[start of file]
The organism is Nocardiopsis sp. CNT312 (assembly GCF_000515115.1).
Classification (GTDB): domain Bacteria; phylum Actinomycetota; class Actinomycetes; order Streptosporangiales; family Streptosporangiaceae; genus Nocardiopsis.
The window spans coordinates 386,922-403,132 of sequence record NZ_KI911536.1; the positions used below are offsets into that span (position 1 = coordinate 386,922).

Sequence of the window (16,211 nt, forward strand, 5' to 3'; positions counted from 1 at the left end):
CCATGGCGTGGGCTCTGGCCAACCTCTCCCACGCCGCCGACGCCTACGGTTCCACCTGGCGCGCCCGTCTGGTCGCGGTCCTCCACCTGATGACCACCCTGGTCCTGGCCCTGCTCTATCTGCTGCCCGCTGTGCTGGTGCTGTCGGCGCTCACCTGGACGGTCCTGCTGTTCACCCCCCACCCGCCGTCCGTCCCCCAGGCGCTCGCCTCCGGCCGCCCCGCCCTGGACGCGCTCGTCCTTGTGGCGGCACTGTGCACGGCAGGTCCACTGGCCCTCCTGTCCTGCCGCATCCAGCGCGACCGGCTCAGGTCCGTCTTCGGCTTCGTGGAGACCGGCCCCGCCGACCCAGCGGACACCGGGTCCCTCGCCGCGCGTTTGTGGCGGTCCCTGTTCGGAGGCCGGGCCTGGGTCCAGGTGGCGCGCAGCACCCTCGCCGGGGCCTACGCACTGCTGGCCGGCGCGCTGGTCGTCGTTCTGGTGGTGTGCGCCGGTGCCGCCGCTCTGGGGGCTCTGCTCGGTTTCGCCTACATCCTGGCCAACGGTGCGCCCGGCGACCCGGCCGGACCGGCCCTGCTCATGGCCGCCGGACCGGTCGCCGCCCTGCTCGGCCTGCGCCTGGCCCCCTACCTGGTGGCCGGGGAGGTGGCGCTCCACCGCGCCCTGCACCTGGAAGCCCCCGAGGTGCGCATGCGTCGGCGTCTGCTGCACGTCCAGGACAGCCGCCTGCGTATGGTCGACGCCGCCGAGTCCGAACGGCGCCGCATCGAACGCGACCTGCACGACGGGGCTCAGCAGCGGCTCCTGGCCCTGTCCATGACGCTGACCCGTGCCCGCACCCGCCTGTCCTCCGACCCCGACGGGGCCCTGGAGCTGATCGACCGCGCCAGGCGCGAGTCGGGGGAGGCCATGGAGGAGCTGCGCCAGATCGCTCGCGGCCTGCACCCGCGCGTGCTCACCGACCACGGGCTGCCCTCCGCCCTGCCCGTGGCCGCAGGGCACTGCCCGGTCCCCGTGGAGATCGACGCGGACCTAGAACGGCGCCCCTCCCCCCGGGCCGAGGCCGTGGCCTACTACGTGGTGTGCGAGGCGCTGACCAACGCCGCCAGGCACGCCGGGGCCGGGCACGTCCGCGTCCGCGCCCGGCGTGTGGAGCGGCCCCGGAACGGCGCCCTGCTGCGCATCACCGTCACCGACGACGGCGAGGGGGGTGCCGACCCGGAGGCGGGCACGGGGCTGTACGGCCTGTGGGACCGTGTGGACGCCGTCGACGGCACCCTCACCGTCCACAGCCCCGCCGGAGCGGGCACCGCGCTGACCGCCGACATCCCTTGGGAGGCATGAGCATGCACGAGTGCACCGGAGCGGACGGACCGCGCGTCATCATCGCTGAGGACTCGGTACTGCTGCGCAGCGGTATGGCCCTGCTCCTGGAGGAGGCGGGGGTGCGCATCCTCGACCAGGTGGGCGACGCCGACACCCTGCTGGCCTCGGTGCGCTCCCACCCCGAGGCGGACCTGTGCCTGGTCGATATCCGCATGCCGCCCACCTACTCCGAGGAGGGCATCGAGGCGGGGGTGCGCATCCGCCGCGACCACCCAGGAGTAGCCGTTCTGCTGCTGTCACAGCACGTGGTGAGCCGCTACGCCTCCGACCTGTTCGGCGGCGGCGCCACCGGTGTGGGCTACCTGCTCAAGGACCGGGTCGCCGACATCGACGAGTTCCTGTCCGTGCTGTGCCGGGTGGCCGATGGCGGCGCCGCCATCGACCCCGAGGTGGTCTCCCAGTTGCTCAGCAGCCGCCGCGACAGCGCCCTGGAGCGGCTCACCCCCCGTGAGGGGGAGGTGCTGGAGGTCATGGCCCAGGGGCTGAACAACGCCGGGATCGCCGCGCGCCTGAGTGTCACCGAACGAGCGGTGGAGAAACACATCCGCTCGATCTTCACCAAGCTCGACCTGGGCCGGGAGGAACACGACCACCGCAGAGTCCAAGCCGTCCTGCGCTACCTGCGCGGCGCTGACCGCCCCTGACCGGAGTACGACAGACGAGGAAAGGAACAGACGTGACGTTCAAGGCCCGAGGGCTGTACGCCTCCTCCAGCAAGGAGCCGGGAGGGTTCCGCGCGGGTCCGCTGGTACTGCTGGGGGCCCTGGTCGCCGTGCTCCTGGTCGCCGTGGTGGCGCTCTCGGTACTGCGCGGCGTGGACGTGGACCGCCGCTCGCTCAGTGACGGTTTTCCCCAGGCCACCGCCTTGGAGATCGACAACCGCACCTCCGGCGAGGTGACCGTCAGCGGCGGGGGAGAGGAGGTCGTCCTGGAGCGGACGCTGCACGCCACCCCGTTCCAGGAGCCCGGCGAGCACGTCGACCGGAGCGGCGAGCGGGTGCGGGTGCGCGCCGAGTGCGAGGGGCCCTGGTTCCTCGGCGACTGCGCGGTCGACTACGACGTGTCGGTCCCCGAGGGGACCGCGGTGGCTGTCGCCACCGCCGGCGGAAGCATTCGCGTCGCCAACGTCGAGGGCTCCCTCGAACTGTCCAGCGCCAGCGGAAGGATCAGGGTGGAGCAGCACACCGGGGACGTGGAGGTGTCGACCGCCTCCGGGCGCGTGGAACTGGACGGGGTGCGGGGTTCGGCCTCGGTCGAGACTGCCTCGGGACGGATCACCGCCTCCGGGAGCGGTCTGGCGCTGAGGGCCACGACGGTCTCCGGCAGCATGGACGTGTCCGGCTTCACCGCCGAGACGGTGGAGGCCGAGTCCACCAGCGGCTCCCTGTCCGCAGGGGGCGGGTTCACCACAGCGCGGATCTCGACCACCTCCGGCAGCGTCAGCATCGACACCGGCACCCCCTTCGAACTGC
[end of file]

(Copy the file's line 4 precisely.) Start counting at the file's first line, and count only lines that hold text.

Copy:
Sequence of the window (16,211 nt, forward strand, 5' to 3'; positions counted from 1 at the left end):